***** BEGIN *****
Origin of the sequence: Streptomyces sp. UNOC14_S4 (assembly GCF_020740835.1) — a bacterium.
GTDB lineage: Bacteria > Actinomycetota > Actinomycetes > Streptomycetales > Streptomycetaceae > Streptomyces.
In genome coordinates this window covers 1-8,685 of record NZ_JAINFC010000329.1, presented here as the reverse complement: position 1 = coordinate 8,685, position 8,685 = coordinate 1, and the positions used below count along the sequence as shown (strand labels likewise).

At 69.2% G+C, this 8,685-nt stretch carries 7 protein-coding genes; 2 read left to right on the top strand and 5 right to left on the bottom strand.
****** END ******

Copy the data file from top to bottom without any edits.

Origin of the sequence: Streptomyces sp. UNOC14_S4 (assembly GCF_020740835.1) — a bacterium.
GTDB lineage: Bacteria > Actinomycetota > Actinomycetes > Streptomycetales > Streptomycetaceae > Streptomyces.
In genome coordinates this window covers 1-8,685 of record NZ_JAINFC010000329.1, presented here as the reverse complement: position 1 = coordinate 8,685, position 8,685 = coordinate 1, and the positions used below count along the sequence as shown (strand labels likewise).

At 69.2% G+C, this 8,685-nt stretch carries 7 protein-coding genes; 2 read left to right on the top strand and 5 right to left on the bottom strand.